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Column: Joe Biden Fell Off Track And Lost Support Among Independents

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“How Has Joe Biden Become So Unpopular?” read an eye-opening headline in the New York Times on September 4, 2021. The Times, President Joe Biden’s most crucial ally in the press, admitted that Americans have turned on Biden less than a year into his presidency.

The answer to the question is simple: he fell off track. Independents asked two things of Biden: contain COVID and don’t send mean tweets. The former is a failure, and Americans now require more from Biden than the latter.

President Biden held a 54% to 41% approval-disapproval rating at the end of his first 100 days in office. Although Biden’s first 100 days were anything but pleasant, leading to the still unanswered crisis at the Southern border, his reign went as planned: Biden hid as independent voters viewed him as good enough. Unfortunately for Biden, that changed after a botched withdrawal from Afghanistan. As a result, Biden’s approval rating fell to 43% in the most recent Gallup poll, a 13% decline from June. Though 90% of Democrat voters still approve of him, only 37% of independents share the feeling.

So does Afghanistan sum up Biden’s fall entirely? Short answer, yes — long answer, no.

Biden lost goodwill among Americans following the events of Afghanistan. Independent voters who gave Biden a pass in the spring no longer accept his other woes, including the border crisis, inflation, and a tyrannical approach to the vaccine mandates.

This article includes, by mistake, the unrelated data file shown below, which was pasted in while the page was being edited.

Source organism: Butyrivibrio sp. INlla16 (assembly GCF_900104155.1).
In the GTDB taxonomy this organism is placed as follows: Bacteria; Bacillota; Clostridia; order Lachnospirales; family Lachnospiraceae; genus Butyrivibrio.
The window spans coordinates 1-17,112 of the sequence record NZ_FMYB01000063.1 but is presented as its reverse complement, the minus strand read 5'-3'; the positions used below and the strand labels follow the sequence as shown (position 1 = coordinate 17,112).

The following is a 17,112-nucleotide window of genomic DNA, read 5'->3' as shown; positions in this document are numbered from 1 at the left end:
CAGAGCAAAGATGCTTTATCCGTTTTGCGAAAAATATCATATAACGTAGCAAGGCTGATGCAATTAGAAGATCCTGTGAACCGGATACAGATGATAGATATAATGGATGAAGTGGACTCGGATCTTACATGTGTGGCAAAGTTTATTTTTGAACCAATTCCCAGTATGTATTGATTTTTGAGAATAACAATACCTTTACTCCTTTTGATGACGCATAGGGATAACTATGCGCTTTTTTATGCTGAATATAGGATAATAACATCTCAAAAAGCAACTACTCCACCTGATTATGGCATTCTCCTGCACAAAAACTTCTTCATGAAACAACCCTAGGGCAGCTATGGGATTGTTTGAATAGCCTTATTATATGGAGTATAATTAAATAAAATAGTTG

Gallup’s tracker also shows that while Biden’s approval rating leads Trump’s 37% at this point in his presidency, he trails Obama’s 52%, Bush’s 51%, and Clinton’s 47%.

Consistent findings from the past 20 years show each new president is more divisive than the last. However, Biden’s approval rating likely will not hit as low as Trump’s. Trump was an outlier. Trump’s detractors hated him to a degree fierce Biden critics can’t fathom. That said, Biden will not reach the popularity line that Obama, Bush, and Clinton did by the end of their first term.

Moreover, where is the evidence Biden can turn his presidency around? I’m not into cheap political shots, but Biden is the most uninspiring speaker in decades. An objective observation concludes that at age 78, Biden is in cognitive decline. And according to his own words, he’s not in control. How many times has Biden told the press he is not allowed to answer their questions? He is the president. So if he has a boss, the American voters must know who that person is immediately.

All in all, Biden is vulnerable. See, Biden could have won re-election the same way he won in 2020: by not losing. We repeatedly heard from voters in 2016 that they voted for the lesser of two evils. While fewer said so in 2020, that same mindset won Biden the presidency in key battleground states. If 2024 is again about the lesser of two evils, and I suspect it will, that doesn’t bode well for Biden.

It certainly doesn’t mean he can’t win again or that polls won’t favor him as the incumbent. However, Biden must start winning instead of coasting. I have doubts he can — what say you?

“How Has Joe Biden Become So Unpopular?” the Times asks. Because unforeseen political roadblocks have forced Biden to be more than simply not Donald Trump. And thus far, that is all President Joe Biden has been.

Written by Bobby Burack

Bobby Burack covers media, politics, and sports at OutKick.

2 Comments

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  1. The Afghanistan situation blows my mind. Trump wanted to get out but congress wouldn’t make the moves to let it happen. Then, Biden steps in with the same goal. A goal that is wildly popular among voters of both parties. This should have been an ally-oop dunk political win for Biden right out of the gate and he Ray Finkle’d it. Embarrassing to say the least.

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